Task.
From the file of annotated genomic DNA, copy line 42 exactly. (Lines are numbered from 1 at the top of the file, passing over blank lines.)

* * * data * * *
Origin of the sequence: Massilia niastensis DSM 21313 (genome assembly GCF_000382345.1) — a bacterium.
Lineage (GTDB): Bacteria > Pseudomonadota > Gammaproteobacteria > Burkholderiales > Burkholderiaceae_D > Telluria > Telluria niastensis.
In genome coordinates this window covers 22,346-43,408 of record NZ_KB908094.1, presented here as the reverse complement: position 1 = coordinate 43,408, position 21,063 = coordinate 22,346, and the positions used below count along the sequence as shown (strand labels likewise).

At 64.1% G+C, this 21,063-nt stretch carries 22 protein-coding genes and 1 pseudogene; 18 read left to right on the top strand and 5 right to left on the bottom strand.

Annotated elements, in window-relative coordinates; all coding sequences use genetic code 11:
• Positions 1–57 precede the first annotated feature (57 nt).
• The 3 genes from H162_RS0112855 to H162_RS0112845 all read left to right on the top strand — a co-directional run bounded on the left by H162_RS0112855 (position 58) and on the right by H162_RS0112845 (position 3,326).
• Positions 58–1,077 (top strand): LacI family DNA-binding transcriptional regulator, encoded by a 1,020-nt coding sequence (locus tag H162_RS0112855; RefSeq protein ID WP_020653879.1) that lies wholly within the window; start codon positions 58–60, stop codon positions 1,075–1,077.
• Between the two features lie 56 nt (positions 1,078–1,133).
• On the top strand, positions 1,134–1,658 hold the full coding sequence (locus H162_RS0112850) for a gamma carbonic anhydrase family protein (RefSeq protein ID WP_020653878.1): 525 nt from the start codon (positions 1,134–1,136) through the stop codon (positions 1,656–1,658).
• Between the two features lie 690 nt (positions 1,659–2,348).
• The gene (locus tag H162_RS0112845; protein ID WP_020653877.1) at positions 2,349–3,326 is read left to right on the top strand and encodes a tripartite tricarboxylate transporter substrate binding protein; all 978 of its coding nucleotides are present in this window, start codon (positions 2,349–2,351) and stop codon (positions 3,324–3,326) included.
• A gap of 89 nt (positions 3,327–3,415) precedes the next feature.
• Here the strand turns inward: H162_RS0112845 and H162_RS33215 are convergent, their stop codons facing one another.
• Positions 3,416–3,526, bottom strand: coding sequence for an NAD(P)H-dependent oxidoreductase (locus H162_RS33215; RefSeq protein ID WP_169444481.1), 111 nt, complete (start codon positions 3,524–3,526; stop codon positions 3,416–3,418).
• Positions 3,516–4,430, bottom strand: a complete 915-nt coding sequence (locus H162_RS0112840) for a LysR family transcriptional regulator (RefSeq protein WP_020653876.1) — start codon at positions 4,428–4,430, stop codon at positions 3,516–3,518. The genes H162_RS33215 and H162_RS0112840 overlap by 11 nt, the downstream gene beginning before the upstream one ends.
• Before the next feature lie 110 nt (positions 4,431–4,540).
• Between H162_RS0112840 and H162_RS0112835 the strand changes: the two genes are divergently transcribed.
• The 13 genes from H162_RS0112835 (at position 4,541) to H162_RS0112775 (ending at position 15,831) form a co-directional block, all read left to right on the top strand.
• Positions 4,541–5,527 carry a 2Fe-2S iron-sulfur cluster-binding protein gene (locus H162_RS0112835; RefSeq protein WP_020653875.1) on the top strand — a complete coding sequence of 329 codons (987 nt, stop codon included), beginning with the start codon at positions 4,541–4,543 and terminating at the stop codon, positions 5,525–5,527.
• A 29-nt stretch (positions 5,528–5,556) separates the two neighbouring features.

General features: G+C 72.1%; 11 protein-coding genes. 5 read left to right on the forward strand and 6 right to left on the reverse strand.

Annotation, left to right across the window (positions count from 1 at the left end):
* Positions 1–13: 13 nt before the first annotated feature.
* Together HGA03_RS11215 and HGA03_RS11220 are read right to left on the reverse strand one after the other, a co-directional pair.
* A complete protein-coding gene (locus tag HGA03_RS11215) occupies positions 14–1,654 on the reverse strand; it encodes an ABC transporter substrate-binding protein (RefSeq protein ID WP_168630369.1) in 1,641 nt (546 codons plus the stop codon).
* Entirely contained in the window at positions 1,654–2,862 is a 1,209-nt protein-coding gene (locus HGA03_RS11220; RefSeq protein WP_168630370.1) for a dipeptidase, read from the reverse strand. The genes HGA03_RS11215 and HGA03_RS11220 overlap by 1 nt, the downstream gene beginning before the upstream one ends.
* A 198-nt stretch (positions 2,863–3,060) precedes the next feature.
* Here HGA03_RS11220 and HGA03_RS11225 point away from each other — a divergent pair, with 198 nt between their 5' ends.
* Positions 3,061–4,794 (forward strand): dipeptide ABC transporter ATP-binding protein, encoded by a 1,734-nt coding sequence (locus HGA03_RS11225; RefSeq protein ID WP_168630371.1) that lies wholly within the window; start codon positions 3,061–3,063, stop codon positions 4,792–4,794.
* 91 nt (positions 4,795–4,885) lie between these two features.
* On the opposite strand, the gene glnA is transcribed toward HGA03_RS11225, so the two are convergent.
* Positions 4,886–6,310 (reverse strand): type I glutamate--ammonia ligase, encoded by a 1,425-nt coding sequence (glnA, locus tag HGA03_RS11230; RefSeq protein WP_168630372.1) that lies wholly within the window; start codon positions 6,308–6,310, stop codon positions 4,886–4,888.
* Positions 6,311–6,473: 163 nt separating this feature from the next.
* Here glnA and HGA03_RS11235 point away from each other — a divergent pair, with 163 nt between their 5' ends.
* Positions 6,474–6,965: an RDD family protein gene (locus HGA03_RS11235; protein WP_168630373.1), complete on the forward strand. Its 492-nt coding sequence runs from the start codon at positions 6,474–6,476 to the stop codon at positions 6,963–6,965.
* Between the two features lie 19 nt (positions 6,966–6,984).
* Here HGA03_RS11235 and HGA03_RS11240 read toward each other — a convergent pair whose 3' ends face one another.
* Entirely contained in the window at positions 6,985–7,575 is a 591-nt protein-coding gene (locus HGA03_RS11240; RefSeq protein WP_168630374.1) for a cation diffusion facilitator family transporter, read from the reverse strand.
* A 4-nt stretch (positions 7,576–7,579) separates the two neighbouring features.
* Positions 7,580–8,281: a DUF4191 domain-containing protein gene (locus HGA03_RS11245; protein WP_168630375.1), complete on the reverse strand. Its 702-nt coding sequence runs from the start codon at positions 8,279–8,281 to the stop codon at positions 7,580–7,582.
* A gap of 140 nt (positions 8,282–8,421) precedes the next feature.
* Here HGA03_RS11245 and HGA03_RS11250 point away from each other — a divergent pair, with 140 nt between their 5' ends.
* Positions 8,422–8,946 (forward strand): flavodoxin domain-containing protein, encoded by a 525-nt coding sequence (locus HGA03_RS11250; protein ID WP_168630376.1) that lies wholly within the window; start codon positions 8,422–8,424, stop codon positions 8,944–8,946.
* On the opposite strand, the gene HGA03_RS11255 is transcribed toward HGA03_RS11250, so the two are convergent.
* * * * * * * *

* A gap of 140 nt (positions 8,282–8,421) precedes the next feature.